This work environment can also generate moral distress for HCPs, especially when HCPs know the right thing to do “but institutional constraints make it nearly impossible to pursue the right course of action.”46 Power imbalances, limited resources, and unjust institutional practices are all examples of external constraints that HCPs in OWCs confront on a daily basis. Often, HCPs are unable to treat workers, who are their patients, in accordance with the best practices established in their profession, given the conflicts discussed above.
Ramos et al found that Nebraskan meatpacking workers “believed that there was little they could do to prevent and treat health problems” and urged health care workers in meatpacking plants to “foster trust by providing culturally, linguistically, and literacy appropriate services,” along with reducing barriers to care.34Quiz Ref IDHCPs in OWCs have an ethical responsibility to work within their scope of practice. Meat and poultry companies that operate OWCs must ensure that OWCs have appropriate staffing, clinical supervision, continuous quality improvement, confidentiality provisions, and all the policies that are required for good health care. Medical consultants to employers have the ethical responsibility to be certain that OWCs are structured and managed to minimize dual loyalty conflicts, provide good care to workers, and improve workplace health and safety.10,11,36 HCPs should receive workplace safety training, visit the plant floor to observe jobs for which workers report injuries and illnesses, and identify hazardous jobs that must be made safer. OWCs should use the information they have obtained from treating worker injuries to flag dangerous jobs that need safety interventions to mitigate risks. HCPs in OWCs can and should play a significant role in injury prevention.
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The AMA Journal of Ethics exists to help medical students, physicians and all health care professionals navigate ethical decisions in service to patients and society. The journal publishes cases and expert commentary, medical education articles, policy discussions, peer-reviewed articles for journal-based, video CME, audio CME, visuals, and more. Learn more
AMA Journal of Ethics
AMA J Ethics. 2023;25(4):E278-286.
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Credit Designation Statement: The American Medical Association designates this journal-based CME activity for a maximum of 1.0 AMA PRA Category 1 Credit(s)™. Physicians should claim only the credit commensurate with the extent of their participation in the activity.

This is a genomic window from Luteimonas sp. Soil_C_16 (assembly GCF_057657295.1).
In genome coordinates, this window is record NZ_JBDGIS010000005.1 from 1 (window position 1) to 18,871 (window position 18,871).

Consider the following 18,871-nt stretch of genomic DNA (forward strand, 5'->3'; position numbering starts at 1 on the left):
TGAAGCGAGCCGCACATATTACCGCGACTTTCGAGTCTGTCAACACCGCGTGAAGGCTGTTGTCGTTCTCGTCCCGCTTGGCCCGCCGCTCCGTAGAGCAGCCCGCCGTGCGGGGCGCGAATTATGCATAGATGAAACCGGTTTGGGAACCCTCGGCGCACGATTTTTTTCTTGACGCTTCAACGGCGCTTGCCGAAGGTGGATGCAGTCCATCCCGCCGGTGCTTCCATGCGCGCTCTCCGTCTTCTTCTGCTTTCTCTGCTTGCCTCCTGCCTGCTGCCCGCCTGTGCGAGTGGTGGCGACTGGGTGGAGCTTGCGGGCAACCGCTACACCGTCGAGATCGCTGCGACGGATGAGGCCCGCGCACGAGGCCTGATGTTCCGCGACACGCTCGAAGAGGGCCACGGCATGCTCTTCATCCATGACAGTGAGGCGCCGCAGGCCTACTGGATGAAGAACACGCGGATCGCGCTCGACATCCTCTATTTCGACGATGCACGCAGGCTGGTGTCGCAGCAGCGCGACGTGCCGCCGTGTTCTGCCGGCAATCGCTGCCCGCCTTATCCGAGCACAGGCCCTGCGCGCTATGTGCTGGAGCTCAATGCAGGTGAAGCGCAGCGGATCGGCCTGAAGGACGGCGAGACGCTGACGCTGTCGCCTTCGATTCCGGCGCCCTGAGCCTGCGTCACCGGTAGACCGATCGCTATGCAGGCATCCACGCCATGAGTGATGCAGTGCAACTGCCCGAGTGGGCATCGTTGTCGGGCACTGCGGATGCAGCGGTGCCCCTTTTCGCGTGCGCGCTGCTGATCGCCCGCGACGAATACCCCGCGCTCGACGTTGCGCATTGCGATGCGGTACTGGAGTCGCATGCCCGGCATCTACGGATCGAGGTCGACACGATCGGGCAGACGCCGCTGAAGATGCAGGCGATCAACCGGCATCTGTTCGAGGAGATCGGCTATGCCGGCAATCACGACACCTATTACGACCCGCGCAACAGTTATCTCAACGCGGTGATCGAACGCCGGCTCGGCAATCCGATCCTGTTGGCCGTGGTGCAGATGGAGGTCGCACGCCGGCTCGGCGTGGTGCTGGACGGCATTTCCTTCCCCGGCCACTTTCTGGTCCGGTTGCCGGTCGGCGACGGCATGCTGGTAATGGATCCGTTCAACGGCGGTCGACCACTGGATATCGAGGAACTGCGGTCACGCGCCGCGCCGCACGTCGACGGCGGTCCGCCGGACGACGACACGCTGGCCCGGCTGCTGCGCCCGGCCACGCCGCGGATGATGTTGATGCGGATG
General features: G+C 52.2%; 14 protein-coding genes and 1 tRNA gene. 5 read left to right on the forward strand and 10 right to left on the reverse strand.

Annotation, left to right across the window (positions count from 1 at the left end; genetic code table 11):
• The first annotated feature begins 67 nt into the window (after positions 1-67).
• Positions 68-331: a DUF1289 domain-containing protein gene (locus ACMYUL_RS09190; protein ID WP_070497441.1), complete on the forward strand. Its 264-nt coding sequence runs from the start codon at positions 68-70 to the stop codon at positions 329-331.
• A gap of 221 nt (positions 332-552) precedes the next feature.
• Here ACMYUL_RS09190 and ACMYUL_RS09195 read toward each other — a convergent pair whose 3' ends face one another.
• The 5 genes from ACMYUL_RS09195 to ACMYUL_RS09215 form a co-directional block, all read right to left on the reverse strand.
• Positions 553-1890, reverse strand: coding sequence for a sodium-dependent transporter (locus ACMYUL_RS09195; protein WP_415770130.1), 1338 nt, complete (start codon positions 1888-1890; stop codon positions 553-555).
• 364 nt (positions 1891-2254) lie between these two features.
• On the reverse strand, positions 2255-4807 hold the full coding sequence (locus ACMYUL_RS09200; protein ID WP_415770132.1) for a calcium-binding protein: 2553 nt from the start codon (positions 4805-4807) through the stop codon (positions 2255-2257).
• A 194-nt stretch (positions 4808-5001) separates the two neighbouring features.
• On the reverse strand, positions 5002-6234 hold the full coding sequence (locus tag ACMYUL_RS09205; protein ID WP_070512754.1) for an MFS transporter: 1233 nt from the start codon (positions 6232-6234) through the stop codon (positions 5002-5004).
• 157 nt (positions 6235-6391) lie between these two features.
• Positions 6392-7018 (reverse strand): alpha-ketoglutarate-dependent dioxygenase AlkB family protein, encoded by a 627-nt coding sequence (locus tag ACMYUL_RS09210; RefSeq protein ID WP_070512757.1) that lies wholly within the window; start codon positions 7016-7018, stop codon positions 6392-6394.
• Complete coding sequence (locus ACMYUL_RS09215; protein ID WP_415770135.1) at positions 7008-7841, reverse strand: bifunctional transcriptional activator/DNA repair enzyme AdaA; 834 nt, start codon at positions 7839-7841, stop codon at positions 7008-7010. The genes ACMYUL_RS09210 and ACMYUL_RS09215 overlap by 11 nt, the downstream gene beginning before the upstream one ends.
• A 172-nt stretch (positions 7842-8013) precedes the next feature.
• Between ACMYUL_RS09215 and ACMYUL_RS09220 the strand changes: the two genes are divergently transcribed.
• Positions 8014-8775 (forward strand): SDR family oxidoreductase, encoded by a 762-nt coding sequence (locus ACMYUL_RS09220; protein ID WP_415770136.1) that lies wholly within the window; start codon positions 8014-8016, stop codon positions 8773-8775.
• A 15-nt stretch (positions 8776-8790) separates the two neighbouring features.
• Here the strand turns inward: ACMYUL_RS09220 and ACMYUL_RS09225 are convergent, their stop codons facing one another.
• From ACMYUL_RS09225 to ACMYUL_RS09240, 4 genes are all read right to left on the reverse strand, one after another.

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Debbie Berkowitz, is a practitioner fellow at Georgetown University's Kalmanovitz Initiative for Labor and the Working Poor in Washington, DC. She formerly served as chief of staff and senior policy advisor at the Occupational Safety and Health Administration, safety and health director at the United Food and Commercial Workers Union, and worker safety and health program director at the National Employment Law Project; Anna D. Goff, MA, HEC-C, is a PhD candidate in the Department of Bioethics at Case Western Reserve University School of Medicine and a clinical ethicist intern in the Center for Biomedical Ethics at MetroHealth System in Cleveland, Ohio. Her interests include clinical ethics, ethics in burn care, ethics of addiction, and ethical issues at the end of life; Kathleen Marie Fagan, MD, MPH, is an adjunct assistant professor in the Department of Bioethics at Case Western Reserve University School of Medicine in Cleveland, Ohio, and a board-certified occupational medicine physician and an occupational medicine consultant. She formerly served as a medical officer at the Occupational Safety and Health Administration and has 25 years' experience as a staff physician, medical director, and clinic director of occupational and environmental clinics; Monica L. Gerrek, PhD, is an assistant professor in the Department of Bioethics at Case Western Reserve University School of Medicine in Cleveland. She is also co-director of the Center for Biomedical Ethics and chair of the Ethics Committee at MetroHealth System and serves as chair of the American Burn Association's Ethical Issues Committee. Her interests include ethics in burn care and correctional health care, animal ethics and food ethics, and the ethics of addiction.
Credit Designation Statement: The American Medical Association designates this Journal-based CME activity activity for a maximum of 1.00 AMA PRA Category 1 Credit(s)™. Physicians should claim only the credit commensurate with the extent of their participation in the activity.
Successful completion of this CME activity, which includes participation in the evaluation component, enables the participant to earn up to:
It is the CME activity provider's responsibility to submit participant completion information to ACCME for the purpose of granting MOC credit.